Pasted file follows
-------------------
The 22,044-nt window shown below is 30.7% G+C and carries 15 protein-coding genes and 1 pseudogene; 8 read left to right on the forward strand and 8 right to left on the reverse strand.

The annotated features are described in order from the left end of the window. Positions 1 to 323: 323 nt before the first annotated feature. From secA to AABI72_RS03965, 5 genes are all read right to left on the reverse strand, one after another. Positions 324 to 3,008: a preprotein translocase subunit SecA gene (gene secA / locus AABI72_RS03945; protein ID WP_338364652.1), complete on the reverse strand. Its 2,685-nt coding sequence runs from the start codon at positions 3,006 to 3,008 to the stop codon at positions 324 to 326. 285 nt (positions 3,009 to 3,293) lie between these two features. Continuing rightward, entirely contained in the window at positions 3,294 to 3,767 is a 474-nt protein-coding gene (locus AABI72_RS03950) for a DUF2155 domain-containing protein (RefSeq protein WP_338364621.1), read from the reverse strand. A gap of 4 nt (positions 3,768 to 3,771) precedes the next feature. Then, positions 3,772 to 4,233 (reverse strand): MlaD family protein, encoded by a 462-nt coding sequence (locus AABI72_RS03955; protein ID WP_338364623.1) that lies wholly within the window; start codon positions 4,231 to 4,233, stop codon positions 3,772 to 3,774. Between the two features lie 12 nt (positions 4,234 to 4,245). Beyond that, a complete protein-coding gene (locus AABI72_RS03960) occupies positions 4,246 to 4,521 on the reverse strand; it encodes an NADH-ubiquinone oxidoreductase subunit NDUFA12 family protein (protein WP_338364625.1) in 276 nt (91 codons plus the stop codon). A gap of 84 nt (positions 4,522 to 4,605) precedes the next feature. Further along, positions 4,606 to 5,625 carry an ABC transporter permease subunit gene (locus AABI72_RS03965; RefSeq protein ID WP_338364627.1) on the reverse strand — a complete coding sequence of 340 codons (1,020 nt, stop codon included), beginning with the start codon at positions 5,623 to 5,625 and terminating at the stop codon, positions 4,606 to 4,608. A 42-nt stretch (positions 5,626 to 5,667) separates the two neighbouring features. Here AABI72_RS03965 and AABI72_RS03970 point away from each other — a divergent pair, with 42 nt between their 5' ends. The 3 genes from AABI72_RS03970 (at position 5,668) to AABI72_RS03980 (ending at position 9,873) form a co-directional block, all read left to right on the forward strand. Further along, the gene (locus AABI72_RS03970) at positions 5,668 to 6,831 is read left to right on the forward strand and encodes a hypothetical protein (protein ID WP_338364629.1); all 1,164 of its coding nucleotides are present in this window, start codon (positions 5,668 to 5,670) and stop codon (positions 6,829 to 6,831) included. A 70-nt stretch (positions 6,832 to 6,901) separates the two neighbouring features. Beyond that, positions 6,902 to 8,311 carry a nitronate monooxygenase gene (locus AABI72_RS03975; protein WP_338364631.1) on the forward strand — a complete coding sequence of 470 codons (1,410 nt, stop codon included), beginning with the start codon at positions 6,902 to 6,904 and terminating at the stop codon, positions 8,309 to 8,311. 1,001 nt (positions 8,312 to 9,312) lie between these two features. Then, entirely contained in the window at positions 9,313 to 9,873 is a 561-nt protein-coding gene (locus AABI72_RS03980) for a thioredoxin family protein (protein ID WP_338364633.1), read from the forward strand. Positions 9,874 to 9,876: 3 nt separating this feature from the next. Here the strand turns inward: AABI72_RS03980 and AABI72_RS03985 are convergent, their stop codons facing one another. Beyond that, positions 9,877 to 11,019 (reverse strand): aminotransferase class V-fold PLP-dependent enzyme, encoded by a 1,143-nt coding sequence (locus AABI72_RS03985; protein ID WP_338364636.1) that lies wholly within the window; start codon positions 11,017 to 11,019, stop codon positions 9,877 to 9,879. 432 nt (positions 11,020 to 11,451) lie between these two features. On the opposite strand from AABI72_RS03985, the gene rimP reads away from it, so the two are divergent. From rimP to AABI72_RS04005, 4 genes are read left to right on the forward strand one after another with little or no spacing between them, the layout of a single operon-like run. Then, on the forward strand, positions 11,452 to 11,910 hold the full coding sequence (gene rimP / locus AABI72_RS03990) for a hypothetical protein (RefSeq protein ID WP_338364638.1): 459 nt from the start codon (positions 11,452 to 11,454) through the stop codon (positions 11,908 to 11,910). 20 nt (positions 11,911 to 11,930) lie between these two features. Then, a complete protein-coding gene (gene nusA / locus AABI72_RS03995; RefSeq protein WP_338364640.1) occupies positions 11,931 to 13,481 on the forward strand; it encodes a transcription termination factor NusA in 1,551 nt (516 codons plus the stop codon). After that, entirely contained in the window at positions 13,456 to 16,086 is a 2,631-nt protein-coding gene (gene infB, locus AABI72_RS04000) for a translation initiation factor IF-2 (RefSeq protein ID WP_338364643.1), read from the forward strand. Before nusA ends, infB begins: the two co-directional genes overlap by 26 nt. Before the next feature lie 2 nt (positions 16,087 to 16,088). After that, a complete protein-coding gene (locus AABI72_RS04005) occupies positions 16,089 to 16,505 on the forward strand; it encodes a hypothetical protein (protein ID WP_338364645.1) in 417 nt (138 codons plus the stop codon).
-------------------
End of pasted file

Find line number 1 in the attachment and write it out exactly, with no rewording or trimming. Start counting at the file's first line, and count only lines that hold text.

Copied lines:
The 22,044-nt window shown below is 30.7% G+C and carries 15 protein-coding genes and 1 pseudogene; 8 read left to right on the forward strand and 8 right to left on the reverse strand.